The pay discrimination lawsuit filed by the U.S. Department of Labor’s Office of Federal Contract Compliance Programs (OFFCP) against tech giant Oracle is back in the news after the federal agency sought leave to file an amendment to the original complaint.
At risk are $100 million in federal government contracts that the OFFCP is asking the court to terminate because Oracle did not meet its obligations to provide equal pay and employment opportunities to all its employees, as well as hundreds of millions of dollars in back wages.
The OFCCP filed a lawsuit against Oracle in 2017 alleging that the tech giant systematically discriminated against minorities and women from 2013 to 2016, amounting to compensation losses of more than $400 million for these employees. The lawsuit was stayed as a dispute over the specifics of the charges and the data to be provided by Oracle played out in court. Additionally, the appointment of a new administrative law judge (“ALJ”) put the case on hold until earlier this year. The OFCCP submitted a filing in which it seeks to amend the lawsuit this year to further clarify and simplify its case against Oracle.
The new filing, which, if granted, would be an amendment providing greater detail on the allegations that Oracle systematically discriminated in compensating female, Black, and Asian employees by (1) relying on prior salary in setting initial pay; and (2) channeling female, Black, and Asian employees into lower paid careers. The amendment stated, “Oracle’s suppression of pay for its non-White, non-male employees is so extreme that it persists and gets worse over long careers; female, Black and Asian employees with years of experience are paid as much as 25% less than their peers.”
The proposed new amendment also explains in greater detail how Oracle’s college and university hiring practices resulted in hiring decisions favoring Asian graduates. The amendment notes that the preference for Asian students was “so strong, that of the approximately 500 college and university hires made by Oracle from 2013 to 2016, approximately 450, or 90%, were Asian.”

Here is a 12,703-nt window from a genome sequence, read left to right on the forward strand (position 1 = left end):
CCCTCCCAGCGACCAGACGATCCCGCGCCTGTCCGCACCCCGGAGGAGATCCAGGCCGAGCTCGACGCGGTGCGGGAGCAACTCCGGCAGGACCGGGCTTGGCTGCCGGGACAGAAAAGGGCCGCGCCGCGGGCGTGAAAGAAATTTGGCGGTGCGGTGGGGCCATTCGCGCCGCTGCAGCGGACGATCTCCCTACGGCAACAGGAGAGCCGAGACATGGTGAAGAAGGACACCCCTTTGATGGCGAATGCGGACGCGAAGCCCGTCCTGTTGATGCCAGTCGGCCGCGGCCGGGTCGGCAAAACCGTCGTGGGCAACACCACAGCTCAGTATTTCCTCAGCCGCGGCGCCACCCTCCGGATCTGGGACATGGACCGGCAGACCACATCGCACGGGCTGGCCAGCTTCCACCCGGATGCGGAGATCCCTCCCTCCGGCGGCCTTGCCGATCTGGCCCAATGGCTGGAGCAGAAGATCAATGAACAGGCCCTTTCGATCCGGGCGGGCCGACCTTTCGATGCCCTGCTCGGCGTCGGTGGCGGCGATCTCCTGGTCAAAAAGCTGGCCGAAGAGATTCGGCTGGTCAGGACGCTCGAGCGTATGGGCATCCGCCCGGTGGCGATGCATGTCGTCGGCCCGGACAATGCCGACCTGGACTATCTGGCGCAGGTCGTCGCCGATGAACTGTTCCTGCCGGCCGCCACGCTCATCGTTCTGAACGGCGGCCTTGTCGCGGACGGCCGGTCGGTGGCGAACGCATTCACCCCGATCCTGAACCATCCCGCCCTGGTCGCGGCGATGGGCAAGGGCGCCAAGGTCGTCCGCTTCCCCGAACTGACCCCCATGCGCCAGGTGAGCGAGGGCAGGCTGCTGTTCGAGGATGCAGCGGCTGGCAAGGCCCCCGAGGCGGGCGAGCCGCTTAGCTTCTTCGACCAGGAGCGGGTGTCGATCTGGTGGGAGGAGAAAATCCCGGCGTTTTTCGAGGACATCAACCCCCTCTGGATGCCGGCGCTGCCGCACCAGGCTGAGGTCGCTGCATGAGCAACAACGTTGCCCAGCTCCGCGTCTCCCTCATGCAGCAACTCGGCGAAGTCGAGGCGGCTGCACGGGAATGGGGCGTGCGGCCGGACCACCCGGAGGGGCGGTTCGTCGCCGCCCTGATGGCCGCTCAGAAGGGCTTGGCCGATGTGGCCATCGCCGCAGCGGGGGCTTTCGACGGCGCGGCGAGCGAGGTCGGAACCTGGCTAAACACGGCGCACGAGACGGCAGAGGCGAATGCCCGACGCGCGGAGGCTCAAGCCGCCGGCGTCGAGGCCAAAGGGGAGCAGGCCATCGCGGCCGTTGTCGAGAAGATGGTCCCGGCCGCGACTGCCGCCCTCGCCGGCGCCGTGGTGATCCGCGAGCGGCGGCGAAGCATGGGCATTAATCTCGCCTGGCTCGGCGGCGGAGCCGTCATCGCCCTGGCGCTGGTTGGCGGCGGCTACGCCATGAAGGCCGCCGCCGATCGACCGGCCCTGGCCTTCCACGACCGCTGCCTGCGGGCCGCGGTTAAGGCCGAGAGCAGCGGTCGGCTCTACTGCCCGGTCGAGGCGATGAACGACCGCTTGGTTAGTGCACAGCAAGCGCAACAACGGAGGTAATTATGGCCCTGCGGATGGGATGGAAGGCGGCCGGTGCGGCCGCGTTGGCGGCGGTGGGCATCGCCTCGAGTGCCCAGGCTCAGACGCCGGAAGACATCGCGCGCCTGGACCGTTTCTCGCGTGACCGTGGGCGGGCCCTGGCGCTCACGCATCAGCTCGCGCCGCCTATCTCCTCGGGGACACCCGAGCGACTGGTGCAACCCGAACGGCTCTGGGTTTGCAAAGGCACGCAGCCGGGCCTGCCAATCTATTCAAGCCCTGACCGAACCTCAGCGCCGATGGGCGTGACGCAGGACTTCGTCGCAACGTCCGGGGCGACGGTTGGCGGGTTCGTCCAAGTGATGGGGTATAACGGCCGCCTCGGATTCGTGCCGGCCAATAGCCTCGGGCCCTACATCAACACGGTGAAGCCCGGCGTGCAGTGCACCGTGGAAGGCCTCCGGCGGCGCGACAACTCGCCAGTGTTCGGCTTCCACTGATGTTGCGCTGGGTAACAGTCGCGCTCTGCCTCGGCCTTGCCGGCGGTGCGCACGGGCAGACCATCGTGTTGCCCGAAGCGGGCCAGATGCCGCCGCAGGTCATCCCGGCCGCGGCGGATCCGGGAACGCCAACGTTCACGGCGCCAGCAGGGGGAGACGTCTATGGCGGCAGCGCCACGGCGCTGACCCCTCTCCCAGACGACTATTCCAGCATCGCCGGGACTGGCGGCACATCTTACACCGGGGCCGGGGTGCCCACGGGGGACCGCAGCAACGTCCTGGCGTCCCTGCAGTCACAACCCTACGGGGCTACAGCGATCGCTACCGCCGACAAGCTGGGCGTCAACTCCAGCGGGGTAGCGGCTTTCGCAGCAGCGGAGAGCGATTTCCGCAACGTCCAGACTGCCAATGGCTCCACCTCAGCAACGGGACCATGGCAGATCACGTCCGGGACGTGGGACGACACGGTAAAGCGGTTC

The OFCCP said that Oracle’s focus on hiring Asian graduates, particularly those holding work visas, was because it could underpay them as employees. The practice also resulted in the refusal to hire more than 100 qualified non-Asian job applicants.
The amended complaint also alleges that Oracle destroyed data: “It also clarifies that data is missing due to Oracle’s refusal to keep, maintain and produce critical required information. Tellingly, discovery revealed that not only did Oracle refuse to produce key document and data it was required to keep during the compliance review and in discovery – it destroyed records relating to its hiring process as the case was ongoing.”
The OFCCP lawsuit against Oracle provides real proof to federal contractors that failing to live up to required equal pay and employment obligations under federal contracts can have significant impacts, not only the possibility of losing millions of dollars in contracts, but also the costs of defending your position in court.
Federal contractors are not the only ones at risk. States and municipalities are beginning to require contractors to follow more stringent state and local guidelines on equal pay.
For example, the San Diego Equal Pay Ordinance (EPO) requires contractors and subcontractors working with the city to keep records of their wages, rates, and hours to justify equal pay. If the city determines that a contractor or sub-contractor has violated the EPO, the city issues a Notice to Cure, giving them 30 days to remedy the violation. If the violation is not remedied, the city can cancel, terminate, or suspend a contract in whole or in part, in addition to imposing any penalties drafted into the contract.
Organizations should be aware of federal laws surrounding the equal pay if they want to avoid potential contract loss, expensive penalties, and bad PR. Paying attention to the state level laws would also be beneficial as more states enact more assertive pay equity laws on equal pay, equity, salary history bans, and banning consideration of past criminal records.
Equally important is record-keeping so that contractors can produce the necessary documentation to show that they are meeting the requirements of equal pay laws.
Best practices suggest taking a proactive approach to the pay equity movement by proactively conducting a pay equity audit. This type of audit will tell you whether contractors have a pay equity issue that needs to be addressed. The process also identifies where there may be issues with company records that contractors may be required to produce to government agencies.